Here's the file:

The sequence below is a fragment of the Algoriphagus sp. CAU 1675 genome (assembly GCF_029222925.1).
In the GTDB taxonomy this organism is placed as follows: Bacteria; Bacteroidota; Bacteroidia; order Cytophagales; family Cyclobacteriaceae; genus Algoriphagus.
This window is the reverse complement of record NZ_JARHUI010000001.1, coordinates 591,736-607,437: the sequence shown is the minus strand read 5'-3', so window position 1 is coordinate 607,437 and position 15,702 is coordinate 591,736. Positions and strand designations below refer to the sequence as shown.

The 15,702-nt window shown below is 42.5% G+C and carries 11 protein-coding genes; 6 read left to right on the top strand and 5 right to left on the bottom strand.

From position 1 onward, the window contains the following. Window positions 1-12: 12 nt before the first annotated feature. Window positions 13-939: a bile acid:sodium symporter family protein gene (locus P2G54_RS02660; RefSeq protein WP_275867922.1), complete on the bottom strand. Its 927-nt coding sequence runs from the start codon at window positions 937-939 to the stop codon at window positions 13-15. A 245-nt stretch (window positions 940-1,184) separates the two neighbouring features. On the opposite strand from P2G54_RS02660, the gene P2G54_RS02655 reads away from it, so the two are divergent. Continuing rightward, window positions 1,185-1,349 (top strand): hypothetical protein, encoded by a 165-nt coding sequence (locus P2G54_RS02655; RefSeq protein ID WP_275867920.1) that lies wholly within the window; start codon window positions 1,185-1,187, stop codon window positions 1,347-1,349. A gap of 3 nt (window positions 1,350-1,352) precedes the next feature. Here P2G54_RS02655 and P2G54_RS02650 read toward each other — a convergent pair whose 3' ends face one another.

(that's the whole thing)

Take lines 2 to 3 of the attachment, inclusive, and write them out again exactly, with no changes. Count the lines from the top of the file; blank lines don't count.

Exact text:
In the GTDB taxonomy this organism is placed as follows: Bacteria; Bacteroidota; Bacteroidia; order Cytophagales; family Cyclobacteriaceae; genus Algoriphagus.
This window is the reverse complement of record NZ_JARHUI010000001.1, coordinates 591,736-607,437: the sequence shown is the minus strand read 5'-3', so window position 1 is coordinate 607,437 and position 15,702 is coordinate 591,736. Positions and strand designations below refer to the sequence as shown.